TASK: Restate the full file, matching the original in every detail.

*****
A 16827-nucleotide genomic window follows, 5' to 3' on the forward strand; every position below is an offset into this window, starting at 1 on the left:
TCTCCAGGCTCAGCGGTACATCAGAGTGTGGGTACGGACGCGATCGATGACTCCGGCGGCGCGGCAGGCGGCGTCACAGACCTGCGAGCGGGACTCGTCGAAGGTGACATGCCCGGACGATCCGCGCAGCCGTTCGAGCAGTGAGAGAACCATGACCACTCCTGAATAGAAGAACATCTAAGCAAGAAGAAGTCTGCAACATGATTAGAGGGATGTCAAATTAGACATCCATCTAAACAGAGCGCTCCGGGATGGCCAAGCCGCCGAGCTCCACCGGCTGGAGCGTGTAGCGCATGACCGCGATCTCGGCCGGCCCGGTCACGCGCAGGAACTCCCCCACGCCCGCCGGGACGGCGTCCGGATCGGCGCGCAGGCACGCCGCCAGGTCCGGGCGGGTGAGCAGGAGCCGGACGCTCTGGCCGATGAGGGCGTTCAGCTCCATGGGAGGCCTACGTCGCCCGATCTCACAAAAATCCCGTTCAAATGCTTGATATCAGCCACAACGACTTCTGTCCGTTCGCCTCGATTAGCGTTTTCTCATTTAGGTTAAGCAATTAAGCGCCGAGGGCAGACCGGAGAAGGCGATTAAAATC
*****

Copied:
A 16827-nucleotide genomic window follows, 5' to 3' on the forward strand; every position below is an offset into this window, starting at 1 on the left:
TCTCCAGGCTCAGCGGTACATCAGAGTGTGGGTACGGACGCGATCGATGACTCCGGCGGCGCGGCAGGCGGCGTCACAGACCTGCGAGCGGGACTCGTCGAAGGTGACATGCCCGGACGATCCGCGCAGCCGTTCGAGCAGTGAGAGAACCATGACCACTCCTGAATAGAAGAACATCTAAGCAAGAAGAAGTCTGCAACATGATTAGAGGGATGTCAAATTAGACATCCATCTAAACAGAGCGCTCCGGGATGGCCAAGCCGCCGAGCTCCACCGGCTGGAGCGTGTAGCGCATGACCGCGATCTCGGCCGGCCCGGTCACGCGCAGGAACTCCCCCACGCCCGCCGGGACGGCGTCCGGATCGGCGCGCAGGCACGCCGCCAGGTCCGGGCGGGTGAGCAGGAGCCGGACGCTCTGGCCGATGAGGGCGTTCAGCTCCATGGGAGGCCTACGTCGCCCGATCTCACAAAAATCCCGTTCAAATGCTTGATATCAGCCACAACGACTTCTGTCCGTTCGCCTCGATTAGCGTTTTCTCATTTAGGTTAAGCAATTAAGCGCCGAGGGCAGACCGGAGAAGGCGATTAAAATC